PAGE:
A team of archaeologists from the National Institute of Anthropology and History (INAH) have uncovered a crypt in the Maya city of Toniná, containing cremation burials used for making rubber balls in ritual ball games.
Toniná, meaning “house of stone” in the Tzeltal language was originally called Po’p, Po or Popo in Classic Maya texts. The city is located in the Chiapas highlands of southern Mexico, east of the town of Ocosingo.
The site contains groups of temple-pyramids set on terraces rising some 71 metres above a central plaza, two ballcourts, and over 100 carved monuments that mainly date from the 6th century through to the 9th centuries AD during the Classic period.
The crypt was first identified in 2020 during a study of one of the larger temple-pyramids, revealing a labyrinth containing a series of small vaults and rooms connected by stairways. These lead to an antechamber and the crypt at a depth of 8 metres inside the pyramid and date from the 7th and 8th century AD.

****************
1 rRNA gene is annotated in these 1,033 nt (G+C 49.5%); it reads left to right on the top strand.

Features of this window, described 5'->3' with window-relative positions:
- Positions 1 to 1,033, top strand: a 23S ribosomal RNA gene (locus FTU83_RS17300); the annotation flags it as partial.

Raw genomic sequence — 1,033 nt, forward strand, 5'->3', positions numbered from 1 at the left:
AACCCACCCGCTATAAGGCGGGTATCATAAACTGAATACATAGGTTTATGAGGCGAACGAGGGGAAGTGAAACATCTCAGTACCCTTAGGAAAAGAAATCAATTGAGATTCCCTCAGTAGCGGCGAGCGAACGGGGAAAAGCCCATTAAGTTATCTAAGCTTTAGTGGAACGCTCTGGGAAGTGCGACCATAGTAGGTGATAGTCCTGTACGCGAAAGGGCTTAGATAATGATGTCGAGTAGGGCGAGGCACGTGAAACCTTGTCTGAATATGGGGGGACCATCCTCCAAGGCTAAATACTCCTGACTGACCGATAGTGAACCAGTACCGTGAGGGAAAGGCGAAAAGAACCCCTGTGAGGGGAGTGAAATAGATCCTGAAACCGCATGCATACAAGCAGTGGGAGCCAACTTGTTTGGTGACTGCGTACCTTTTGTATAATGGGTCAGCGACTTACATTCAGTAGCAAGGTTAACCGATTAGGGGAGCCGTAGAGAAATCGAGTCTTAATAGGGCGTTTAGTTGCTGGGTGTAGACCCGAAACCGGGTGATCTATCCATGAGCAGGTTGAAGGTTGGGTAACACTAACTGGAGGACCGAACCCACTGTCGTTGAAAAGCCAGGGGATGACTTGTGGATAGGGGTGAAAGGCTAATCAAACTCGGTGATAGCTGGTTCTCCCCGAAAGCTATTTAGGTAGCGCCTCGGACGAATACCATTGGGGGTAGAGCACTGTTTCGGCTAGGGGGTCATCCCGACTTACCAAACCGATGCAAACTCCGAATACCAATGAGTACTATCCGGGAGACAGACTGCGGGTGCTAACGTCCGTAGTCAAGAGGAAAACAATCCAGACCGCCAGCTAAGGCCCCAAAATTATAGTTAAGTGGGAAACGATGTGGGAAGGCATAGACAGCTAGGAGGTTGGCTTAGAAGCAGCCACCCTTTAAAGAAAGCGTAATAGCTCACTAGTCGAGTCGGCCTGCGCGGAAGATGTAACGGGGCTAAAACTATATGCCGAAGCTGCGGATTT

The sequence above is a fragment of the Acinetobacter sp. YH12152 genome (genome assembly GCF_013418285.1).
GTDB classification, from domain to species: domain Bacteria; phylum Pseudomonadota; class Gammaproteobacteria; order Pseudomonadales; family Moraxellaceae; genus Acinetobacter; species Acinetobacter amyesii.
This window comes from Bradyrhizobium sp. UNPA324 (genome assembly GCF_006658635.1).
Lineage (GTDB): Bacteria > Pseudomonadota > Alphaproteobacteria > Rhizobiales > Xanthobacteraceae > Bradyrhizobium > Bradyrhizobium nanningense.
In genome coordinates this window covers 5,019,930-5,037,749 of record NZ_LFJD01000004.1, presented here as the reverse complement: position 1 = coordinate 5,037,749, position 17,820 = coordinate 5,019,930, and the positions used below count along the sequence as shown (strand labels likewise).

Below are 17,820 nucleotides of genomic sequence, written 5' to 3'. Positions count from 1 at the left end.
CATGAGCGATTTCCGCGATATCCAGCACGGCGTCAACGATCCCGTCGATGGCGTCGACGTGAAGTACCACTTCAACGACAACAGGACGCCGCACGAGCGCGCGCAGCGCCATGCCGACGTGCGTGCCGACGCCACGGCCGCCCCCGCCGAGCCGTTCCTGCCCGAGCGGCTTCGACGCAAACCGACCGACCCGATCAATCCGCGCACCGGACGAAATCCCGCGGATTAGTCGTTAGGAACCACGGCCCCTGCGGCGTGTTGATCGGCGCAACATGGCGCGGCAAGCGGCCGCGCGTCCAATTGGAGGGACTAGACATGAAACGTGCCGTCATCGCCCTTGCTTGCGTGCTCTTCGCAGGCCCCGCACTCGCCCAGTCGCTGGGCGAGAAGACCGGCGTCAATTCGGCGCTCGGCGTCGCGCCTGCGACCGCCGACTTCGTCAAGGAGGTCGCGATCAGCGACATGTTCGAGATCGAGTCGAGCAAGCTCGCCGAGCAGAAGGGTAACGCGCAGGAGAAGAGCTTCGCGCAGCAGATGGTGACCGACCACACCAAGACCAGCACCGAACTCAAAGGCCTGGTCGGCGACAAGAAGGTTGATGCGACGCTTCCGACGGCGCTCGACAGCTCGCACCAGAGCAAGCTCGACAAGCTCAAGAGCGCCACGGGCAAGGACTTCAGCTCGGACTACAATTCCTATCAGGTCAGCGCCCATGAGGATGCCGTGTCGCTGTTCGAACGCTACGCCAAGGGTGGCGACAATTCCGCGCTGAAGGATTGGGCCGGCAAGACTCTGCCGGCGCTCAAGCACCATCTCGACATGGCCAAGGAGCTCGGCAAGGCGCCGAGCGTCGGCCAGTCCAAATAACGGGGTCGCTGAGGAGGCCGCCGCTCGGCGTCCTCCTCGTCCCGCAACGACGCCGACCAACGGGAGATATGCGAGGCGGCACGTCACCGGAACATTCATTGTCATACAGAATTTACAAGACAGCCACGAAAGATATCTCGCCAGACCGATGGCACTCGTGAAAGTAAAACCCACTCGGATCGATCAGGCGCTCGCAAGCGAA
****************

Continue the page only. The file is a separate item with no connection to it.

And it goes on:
The antechamber and crypt have small niches, where the researchers found more than 400 vessels filled with organic material such as human ashes, charcoal, rubber and roots.
A microscopic analysis of the organic material has revealed that the human ashes (likely the remains of high-ranking people or Maya rulers) was used in the vulcanization process for hardening rubber, used for making balls used in Maya ritual ball games played in the ballcourts at Toniná.
The Maya ball game originated more than 3,000 years ago and was seen not just as an athletic event. It represented the regeneration that was integral to the continued existence of the Maya, by showing their devotion to their gods by playing the game and by ritual killing.
Juan Yadeun Angulo from INAH said: “The discoveries in Toniná provides a more accurate idea of how interesting and complex the Mayan religion was within the Mesoamerican worldview”.
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